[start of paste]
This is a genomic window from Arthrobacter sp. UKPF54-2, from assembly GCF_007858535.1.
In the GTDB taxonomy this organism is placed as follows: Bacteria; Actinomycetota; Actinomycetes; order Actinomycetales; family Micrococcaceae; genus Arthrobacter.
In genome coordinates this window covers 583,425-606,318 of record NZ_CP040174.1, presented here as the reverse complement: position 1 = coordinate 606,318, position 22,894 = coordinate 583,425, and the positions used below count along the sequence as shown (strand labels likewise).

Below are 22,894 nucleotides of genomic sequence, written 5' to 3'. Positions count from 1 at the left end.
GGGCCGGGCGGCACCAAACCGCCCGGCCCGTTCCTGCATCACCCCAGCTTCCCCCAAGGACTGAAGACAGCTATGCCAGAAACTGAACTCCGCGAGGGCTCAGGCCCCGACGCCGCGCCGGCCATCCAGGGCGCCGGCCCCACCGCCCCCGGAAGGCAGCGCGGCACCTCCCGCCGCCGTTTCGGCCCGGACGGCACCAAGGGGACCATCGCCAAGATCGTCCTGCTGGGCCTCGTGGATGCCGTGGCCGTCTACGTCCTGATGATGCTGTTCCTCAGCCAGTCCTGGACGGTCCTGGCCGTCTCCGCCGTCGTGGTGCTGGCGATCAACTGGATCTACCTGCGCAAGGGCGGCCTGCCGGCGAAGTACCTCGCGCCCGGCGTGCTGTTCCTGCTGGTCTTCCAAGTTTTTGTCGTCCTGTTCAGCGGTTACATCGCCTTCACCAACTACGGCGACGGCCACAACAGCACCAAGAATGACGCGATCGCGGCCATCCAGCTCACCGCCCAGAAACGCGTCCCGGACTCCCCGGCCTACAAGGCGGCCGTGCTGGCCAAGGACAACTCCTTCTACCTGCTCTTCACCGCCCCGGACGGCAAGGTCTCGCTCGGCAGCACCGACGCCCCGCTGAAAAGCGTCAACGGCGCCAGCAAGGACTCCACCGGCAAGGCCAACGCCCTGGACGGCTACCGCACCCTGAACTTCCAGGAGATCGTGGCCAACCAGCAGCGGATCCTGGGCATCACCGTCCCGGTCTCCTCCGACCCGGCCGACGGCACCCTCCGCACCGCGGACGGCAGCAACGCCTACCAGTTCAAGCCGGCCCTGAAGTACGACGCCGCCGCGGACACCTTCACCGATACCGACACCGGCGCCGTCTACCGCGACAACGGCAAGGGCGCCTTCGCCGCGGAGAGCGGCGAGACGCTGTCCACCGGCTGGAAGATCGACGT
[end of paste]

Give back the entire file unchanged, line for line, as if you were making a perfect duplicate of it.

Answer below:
This is a genomic window from Arthrobacter sp. UKPF54-2, from assembly GCF_007858535.1.
In the GTDB taxonomy this organism is placed as follows: Bacteria; Actinomycetota; Actinomycetes; order Actinomycetales; family Micrococcaceae; genus Arthrobacter.
In genome coordinates this window covers 583,425-606,318 of record NZ_CP040174.1, presented here as the reverse complement: position 1 = coordinate 606,318, position 22,894 = coordinate 583,425, and the positions used below count along the sequence as shown (strand labels likewise).

Below are 22,894 nucleotides of genomic sequence, written 5' to 3'. Positions count from 1 at the left end.
GGGCCGGGCGGCACCAAACCGCCCGGCCCGTTCCTGCATCACCCCAGCTTCCCCCAAGGACTGAAGACAGCTATGCCAGAAACTGAACTCCGCGAGGGCTCAGGCCCCGACGCCGCGCCGGCCATCCAGGGCGCCGGCCCCACCGCCCCCGGAAGGCAGCGCGGCACCTCCCGCCGCCGTTTCGGCCCGGACGGCACCAAGGGGACCATCGCCAAGATCGTCCTGCTGGGCCTCGTGGATGCCGTGGCCGTCTACGTCCTGATGATGCTGTTCCTCAGCCAGTCCTGGACGGTCCTGGCCGTCTCCGCCGTCGTGGTGCTGGCGATCAACTGGATCTACCTGCGCAAGGGCGGCCTGCCGGCGAAGTACCTCGCGCCCGGCGTGCTGTTCCTGCTGGTCTTCCAAGTTTTTGTCGTCCTGTTCAGCGGTTACATCGCCTTCACCAACTACGGCGACGGCCACAACAGCACCAAGAATGACGCGATCGCGGCCATCCAGCTCACCGCCCAGAAACGCGTCCCGGACTCCCCGGCCTACAAGGCGGCCGTGCTGGCCAAGGACAACTCCTTCTACCTGCTCTTCACCGCCCCGGACGGCAAGGTCTCGCTCGGCAGCACCGACGCCCCGCTGAAAAGCGTCAACGGCGCCAGCAAGGACTCCACCGGCAAGGCCAACGCCCTGGACGGCTACCGCACCCTGAACTTCCAGGAGATCGTGGCCAACCAGCAGCGGATCCTGGGCATCACCGTCCCGGTCTCCTCCGACCCGGCCGACGGCACCCTCCGCACCGCGGACGGCAGCAACGCCTACCAGTTCAAGCCGGCCCTGAAGTACGACGCCGCCGCGGACACCTTCACCGATACCGACACCGGCGCCGTCTACCGCGACAACGGCAAGGGCGCCTTCGCCGCGGAGAGCGGCGAGACGCTGTCCACCGGCTGGAAGATCGACGT